From: GeorgeH
Date: 25 Jul 01 - 06:17 AM

CET - the best answer to your question is for you to go out and purchase "The Big Hewer" and decide for yourself! (You might also get "Singing the Fishing" and "The Ballad of John Axton" at the same time; you are unlikely to be disappointed!).

However, to try to answer your question,the "Big Hewer" was the creation of MacColl (or, possibly, the Radio Ballads team).

The Radio Ballads were made by recording ordinary people; hours of interviews for each ballad. These interviews were then intersperced with songs and music, largely composed especially to accompany the "Ballad". The intention was to present a portrait of "extraordinary 'ordinary' people", mainly in their own words.

At the time they were revolutionary in allowing people to speak in their own voices; prior to then it would be usual to have an announcer (complete with BBC English) "report" the voice of the people. Indeed, I would say there are many ways in which the Radio Ballads laid the foundation for "Documentaries" as we know them today (whether on Radio or Television). Also, artisticly, the best of them still stand up very well today.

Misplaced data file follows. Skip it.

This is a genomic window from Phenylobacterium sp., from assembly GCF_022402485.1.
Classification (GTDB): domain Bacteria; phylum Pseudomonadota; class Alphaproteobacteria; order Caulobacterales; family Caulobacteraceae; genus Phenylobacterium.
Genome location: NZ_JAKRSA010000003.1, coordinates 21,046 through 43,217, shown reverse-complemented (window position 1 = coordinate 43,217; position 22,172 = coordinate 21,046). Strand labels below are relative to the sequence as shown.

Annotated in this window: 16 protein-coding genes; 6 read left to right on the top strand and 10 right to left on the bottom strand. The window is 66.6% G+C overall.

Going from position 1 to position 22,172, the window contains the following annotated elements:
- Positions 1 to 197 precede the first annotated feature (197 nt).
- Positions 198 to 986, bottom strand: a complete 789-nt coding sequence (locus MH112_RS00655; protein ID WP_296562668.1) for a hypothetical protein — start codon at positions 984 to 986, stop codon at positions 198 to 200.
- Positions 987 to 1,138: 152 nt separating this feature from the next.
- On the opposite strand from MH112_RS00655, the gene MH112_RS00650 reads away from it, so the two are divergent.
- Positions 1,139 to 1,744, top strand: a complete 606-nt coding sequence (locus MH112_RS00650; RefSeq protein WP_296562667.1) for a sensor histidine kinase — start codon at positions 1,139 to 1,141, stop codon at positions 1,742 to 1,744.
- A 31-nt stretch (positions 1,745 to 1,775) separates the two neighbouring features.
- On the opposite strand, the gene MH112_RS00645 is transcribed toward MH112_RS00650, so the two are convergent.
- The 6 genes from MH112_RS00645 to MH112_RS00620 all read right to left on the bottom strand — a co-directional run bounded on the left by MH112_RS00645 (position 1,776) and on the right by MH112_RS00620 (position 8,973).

George


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Subject: RE: Lyr Req: The big hewer
From: GUEST,Roger the skiffler
Date: 25 Jul 01 - 06:51 AM

I think I'm right (there's always a first time) that MacColl took memorable phrases and sentences from the recorded ordinary people to spark off or weave into the lyrics of the radio ballads.If you can't afford the full Ballads ,the Big Hewer appears on one of his other records, possibly the Angry Muse?
RtS (not at home, can't check)


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Subject: RE: Lyr Req: The big hewer
From: GeorgeH
Date: 25 Jul 01 - 10:10 AM

What I think you're referring to, Roger, is the way that snippets of "actuality" were cut into the songs. The recording of "Shoals of Herring" with these interjections from Sam Larner has been included in a number of compilations at different times. There may be instances where phrases from the informants were incorporated into the songs MacColl wrote for the Ballads, but they don't exactly spring into my mind . .